The phrase ‘levelling up’ has been bandied around quite a bit since the government first revealed its white paper of the same name – and it seems that technology will be at the heart of any improvement in the planning arena…
The government’s recent levelling up white paper made much of improving the planning system, in a bid to provide equal opportunities across the country. And indeed, the Prime Minister took himself on a tour of the UK to assess how opportunities could be spread more fairly across the country.
Where the levelling up white paper spoke about the planning process, it mooted a complete system change. And at the heart of that change is technology. It seems that the planning process had been lost in the land that time forgot, and where other industries had picked up the technology mantle far earlier, planning was still lagging behind. With lockdown, the introduction of virtual planning meetings made a move in the right direction to bring an archaic system firmly into the 21st century. But it was only an interim facility, allowed for within the Coronavirus Act 2020 and was not made permanent, despite calls to the contrary from across the planning profession and even some parts of the government – so there is much still to be done.
One example is a new digital land mapping data platform, which is set to be ready in the next few months. The platform, which is designed to help local plan work, comes under the remit of the Department for Levelling Up, Housing and Communities (DLUHC).
Paul Downey, head of digital land at the DLUHC, was speaking virtually at the Planning Portal’s Spring Conference about the future of planning and local plans when he made the following comment: The aim of the platform is to ‘create services to inform planning and housing decisions in England’. You can already see a prototype of the software at www.digital-land.info.
Users can look at the map after applying filters that can show how land is used and what constraints it has on its use – showing up AONB, conservation areas, ancient woodland, Green Belt land, as well as Listed buildings.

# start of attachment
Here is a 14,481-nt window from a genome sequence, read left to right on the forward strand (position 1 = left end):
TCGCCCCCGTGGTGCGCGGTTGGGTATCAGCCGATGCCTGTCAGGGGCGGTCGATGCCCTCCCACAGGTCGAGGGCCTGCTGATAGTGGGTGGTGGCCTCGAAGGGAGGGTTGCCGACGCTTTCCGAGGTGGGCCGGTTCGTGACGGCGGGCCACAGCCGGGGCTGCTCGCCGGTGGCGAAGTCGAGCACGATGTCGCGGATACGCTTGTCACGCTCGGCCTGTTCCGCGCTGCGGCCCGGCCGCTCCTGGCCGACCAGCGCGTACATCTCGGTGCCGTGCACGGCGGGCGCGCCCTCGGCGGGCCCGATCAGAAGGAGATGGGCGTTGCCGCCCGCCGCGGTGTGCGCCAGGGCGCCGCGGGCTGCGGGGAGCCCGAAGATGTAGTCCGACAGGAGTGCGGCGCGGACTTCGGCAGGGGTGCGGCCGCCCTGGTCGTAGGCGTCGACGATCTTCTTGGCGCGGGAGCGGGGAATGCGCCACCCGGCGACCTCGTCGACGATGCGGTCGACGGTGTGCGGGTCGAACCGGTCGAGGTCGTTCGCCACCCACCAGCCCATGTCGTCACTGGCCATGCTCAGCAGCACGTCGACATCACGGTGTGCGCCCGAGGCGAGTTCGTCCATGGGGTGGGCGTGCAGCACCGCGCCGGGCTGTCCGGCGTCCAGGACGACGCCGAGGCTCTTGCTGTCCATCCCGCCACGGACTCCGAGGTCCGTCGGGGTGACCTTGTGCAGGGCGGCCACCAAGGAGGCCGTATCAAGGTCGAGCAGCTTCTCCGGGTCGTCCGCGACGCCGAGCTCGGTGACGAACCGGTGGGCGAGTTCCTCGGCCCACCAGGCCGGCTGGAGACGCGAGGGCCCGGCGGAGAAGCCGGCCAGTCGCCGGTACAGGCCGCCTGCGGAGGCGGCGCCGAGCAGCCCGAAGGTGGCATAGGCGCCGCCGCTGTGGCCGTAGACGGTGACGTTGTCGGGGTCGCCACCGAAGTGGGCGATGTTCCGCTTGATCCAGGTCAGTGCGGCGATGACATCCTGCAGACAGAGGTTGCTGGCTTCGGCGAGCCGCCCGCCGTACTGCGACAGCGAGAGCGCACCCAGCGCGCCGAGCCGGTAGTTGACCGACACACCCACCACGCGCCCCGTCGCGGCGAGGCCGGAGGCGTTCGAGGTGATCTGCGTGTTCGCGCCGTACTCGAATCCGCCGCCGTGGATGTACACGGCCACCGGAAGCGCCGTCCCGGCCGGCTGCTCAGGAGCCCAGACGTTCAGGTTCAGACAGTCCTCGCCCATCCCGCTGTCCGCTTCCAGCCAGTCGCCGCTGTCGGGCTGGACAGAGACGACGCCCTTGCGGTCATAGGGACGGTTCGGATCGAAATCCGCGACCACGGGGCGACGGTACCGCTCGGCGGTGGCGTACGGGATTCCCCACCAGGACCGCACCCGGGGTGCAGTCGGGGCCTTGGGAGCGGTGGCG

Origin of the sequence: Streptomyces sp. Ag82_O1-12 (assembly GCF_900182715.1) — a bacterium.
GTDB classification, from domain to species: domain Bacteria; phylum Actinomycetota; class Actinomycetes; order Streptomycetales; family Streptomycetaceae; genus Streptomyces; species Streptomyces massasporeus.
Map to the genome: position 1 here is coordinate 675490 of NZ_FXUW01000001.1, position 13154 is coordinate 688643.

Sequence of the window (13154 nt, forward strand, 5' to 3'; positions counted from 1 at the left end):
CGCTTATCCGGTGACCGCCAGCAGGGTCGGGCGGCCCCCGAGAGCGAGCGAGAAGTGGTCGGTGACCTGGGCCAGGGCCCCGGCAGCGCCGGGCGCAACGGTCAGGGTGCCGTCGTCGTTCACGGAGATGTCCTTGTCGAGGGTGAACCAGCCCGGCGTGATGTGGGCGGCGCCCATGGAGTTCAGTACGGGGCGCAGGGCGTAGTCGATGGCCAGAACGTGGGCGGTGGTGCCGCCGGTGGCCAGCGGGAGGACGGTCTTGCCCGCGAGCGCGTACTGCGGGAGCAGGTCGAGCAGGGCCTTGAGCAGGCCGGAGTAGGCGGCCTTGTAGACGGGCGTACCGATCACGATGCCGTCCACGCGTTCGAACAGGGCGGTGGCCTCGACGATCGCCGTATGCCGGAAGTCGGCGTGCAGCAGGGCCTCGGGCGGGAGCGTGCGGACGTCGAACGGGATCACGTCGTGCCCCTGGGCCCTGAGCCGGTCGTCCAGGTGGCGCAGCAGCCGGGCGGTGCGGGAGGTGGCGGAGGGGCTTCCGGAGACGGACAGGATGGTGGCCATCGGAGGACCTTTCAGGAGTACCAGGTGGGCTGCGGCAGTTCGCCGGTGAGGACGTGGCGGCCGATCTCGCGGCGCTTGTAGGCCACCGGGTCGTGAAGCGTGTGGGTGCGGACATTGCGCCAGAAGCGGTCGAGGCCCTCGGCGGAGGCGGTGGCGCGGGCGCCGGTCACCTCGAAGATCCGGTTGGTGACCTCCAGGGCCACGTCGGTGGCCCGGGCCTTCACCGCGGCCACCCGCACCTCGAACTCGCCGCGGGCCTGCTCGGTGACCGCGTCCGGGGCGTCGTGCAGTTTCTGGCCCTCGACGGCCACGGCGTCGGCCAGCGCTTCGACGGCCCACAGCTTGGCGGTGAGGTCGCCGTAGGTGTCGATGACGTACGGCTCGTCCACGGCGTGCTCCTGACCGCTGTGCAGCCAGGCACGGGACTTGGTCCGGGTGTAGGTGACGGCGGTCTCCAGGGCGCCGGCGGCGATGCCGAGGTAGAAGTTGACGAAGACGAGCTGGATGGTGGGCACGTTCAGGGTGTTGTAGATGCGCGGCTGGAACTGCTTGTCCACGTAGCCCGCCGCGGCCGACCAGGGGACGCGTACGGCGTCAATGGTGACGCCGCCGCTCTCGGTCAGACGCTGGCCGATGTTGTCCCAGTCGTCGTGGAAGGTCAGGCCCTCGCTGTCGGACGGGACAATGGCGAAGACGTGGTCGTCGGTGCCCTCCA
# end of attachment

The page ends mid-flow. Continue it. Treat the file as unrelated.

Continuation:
Being able to visually see constraints at the touch of a button will make it easier for local plans to be formulated – and it seems as if this is just the tip of the iceberg, as Downey added that there were ‘about 300 things’ that can affect planning applications.
During the same conference, Graham Stallwood, director of operations at the Planning Inspectorate (PINS) said he saw no reason why the digitising of the data could not result in ‘’what is the equivalent of a national plan’’.
This can only be good news for anyone involved in the planning sector, to address current inefficiencies within the process. Indeed, at the same conference, May N Leow, digital planning head of product at the DLUHC, said that their aim was to modernise the planning profession, and make it more attractive to work within the public sector. She said that addressing the inefficiency of the public system would let planning officers ‘’work on the things that they went into planning for, like regeneration and the environmental aspect of it”.
She pointed out that as much as 80% of a planning officer’s job is looking at invalid applications, and that digitising the process would negate much of this.
Another part of the levelling up process will be considering the buildings themselves. An overhaul is needed in order to meet new regulations and levelling up plans – and it is being said that using smart technologies can cut costs and improve energy efficiency as well as operational efficiency.
And it seems that the benefits are clear to see. According to research, buildings that utilise clean air technology can see productivity rise by 11% – and cognitive scores increasing by an incredible 101%. This is a great example of a smart building in action and where it can make a difference to the work environment, not just a dwelling house – the building must have in place ventilation, filtration, and disinfection technology, which in turn must be supplied with the correct data around occupancy measuring solution and air quality to work at its optimum level.
Government, at this time, clearly believe that technology should be at the heart of creating a planning process fit for the 21st century and beyond, and creating the kind of sustainable, healthy buildings we need. It remains to be seen whether funding will be made available to the public sector particularly to ensure it can afford to embrace it.
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